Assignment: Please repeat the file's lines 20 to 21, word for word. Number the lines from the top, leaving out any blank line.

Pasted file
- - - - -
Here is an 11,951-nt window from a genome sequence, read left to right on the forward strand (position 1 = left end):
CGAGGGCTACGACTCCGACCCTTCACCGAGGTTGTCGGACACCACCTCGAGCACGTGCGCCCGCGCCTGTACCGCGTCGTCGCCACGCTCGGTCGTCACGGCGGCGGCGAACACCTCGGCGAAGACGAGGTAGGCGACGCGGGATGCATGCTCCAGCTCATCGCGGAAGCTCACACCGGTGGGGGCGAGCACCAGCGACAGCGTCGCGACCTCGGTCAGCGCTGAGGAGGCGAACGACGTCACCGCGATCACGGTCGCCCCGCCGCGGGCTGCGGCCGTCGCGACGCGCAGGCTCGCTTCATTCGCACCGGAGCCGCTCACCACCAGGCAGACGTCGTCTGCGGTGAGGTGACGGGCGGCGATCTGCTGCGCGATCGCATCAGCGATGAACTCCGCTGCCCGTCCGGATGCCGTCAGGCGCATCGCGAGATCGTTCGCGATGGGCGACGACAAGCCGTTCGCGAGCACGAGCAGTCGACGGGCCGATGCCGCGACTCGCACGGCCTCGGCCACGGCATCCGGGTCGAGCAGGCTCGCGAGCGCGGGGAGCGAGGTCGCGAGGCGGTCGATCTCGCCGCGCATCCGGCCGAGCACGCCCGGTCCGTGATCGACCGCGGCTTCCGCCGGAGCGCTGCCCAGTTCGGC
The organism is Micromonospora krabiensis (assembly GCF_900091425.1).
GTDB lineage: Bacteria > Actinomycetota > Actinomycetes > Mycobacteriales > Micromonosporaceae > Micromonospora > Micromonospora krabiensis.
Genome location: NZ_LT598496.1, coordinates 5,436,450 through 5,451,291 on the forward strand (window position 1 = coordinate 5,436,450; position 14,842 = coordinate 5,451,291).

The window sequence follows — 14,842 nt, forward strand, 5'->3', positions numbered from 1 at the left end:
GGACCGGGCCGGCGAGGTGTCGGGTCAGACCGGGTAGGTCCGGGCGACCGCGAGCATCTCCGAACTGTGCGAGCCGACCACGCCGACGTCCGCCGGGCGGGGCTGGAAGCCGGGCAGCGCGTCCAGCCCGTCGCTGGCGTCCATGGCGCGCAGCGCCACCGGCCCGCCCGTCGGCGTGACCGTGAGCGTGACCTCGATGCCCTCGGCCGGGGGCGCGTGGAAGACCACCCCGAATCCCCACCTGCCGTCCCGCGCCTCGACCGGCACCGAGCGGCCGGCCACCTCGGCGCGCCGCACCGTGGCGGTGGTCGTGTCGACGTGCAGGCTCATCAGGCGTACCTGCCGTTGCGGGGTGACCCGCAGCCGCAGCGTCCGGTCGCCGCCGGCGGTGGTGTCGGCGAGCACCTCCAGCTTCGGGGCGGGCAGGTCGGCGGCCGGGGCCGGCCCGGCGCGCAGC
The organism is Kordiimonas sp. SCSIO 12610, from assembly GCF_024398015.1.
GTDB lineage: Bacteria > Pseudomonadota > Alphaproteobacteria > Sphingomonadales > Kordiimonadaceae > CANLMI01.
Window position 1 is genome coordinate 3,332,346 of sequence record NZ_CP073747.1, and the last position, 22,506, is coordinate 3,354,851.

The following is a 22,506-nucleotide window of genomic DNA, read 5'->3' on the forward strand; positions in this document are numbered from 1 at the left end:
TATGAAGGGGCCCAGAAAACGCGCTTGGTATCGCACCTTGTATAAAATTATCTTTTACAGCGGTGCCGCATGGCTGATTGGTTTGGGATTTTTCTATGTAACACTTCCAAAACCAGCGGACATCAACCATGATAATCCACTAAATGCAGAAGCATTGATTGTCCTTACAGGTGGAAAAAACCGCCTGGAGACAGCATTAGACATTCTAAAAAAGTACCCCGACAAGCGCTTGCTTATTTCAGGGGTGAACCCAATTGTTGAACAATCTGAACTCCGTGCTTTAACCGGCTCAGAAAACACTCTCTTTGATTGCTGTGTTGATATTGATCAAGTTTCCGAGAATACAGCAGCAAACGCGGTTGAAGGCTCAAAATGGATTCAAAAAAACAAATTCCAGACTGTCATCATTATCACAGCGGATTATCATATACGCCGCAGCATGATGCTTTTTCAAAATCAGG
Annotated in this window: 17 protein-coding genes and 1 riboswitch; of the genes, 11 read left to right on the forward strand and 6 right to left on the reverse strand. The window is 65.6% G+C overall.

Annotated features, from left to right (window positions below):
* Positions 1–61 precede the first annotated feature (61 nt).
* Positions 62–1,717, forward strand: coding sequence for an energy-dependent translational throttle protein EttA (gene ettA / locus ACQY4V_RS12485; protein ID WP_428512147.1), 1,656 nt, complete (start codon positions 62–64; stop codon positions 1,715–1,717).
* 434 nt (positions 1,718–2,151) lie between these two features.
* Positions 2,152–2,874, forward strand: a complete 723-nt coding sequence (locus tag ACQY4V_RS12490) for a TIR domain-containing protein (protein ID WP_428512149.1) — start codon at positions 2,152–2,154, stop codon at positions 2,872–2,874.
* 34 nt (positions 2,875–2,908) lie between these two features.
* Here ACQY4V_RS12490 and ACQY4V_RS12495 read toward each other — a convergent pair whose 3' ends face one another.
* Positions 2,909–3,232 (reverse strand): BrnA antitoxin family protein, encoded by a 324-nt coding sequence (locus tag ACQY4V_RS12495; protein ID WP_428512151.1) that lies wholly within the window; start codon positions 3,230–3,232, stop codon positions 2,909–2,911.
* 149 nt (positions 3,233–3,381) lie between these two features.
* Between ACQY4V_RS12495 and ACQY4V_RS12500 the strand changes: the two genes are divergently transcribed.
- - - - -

* Here ACQY4V_RS12490 and ACQY4V_RS12495 read toward each other — a convergent pair whose 3' ends face one another.
* Positions 2,909–3,232 (reverse strand): BrnA antitoxin family protein, encoded by a 324-nt coding sequence (locus tag ACQY4V_RS12495; protein ID WP_428512151.1) that lies wholly within the window; start codon positions 3,230–3,232, stop codon positions 2,909–2,911.